Bully Hunter: Many of the villains Bamse and his friends encounter think they can do whatever they want because they are stronger and bigger than the people they hurt. Bamse quickly shows them the error of their ways.
Card-Carrying Villain: Vargen even has a diploma, being the World Champion of Nastiness. He's changed a lot since those days, although he holds on to the title out of nostalgic pride.
Cats Are Mean: Averted with Katten Jansson, who may occasionally be selfish and mischevious, but is genuinely kind and helpful in his role as Team Pet, and even has a mouse as a best friend. Played straight with the bigger alley cats he sometimes tries to impress, though.
Chaste Toons: Completely averted; both Bamse and Lille Skutt have over the course of the comic married and had children.
The Commissioner Gordon / Friend on the Force: Kommissarie Pontus Kask is happy to have Bamse around, and overlooks any misdemeanors that might occur when stopping worse crime and injustice - often by making people not wanting to be criminals in the first place.
Cool Horse: Bamse's horse Billy Boy, originally a bad-tempered and quarrelsome horse from a stud farm, who calmed down considerably after Skalman discovered he was wrongly shod and fixed the problem. Known as a regular speed demon; he and Bamse have entered and won several races. His mate Pållan and foal Lill-Pålle are both pretty cool too.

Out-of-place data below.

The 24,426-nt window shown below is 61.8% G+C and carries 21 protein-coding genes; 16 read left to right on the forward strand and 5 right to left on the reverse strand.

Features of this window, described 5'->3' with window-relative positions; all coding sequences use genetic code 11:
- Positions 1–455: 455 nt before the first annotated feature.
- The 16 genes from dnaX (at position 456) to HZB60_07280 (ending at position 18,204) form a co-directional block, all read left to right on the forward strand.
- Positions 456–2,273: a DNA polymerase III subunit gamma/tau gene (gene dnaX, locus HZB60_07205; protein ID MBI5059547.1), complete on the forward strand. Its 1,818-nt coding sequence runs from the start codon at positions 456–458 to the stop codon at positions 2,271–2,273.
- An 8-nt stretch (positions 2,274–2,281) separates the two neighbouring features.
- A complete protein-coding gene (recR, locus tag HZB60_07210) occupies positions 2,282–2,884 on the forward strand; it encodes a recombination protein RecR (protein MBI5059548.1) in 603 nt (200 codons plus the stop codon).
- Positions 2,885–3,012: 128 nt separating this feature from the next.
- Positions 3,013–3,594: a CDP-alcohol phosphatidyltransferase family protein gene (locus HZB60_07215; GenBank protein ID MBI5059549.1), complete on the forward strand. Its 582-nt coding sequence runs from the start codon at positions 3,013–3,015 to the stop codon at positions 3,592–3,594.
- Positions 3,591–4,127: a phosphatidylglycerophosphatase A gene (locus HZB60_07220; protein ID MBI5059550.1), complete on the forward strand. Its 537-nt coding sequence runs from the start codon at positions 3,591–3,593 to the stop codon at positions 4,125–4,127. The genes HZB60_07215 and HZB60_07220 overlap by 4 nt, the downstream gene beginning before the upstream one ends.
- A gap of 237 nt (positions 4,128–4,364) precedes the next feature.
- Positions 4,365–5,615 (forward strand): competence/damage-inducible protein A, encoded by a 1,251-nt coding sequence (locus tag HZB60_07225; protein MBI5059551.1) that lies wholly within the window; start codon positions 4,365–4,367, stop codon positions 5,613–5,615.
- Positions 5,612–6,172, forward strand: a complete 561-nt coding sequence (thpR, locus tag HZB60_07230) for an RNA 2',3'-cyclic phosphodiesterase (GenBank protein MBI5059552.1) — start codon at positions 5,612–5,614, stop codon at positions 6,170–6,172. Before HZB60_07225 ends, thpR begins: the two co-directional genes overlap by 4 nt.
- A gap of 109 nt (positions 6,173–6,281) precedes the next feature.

Eventually, every villain aside from Krösus drifted into this, prompting the new villain Reinard to appear.
Perhaps strongest with Vargen. He used to be, essentially, the world's most feared criminal, and you would think he would have some cunning, willpower or skill from that career to employ being nice instead, but no.
Fake Ultimate Hero: Hercules. An ongoing storyline depicts how Bamse, Lille Skutt and Skalman travel back in time to Ancient Greece, where they meet Hercules and aid him with his legendary Twelve Tasks. Or perhaps not so much "aid" him as "do all the work while Hercules gets all the glory," because it turns out Hercules is far less impressive than the myths say.
Faking the Dead: Skalman helps Reinard fake his death on the condition that Reinard leaves and never returns.
Fantastic Racism: The two most notable are the ones about Kalle Svartskalle, a hedgehog with black spines on his head, and "Något luktar—men vad?", where two of the villains try to drive out a family of skunks as expies of The Klan.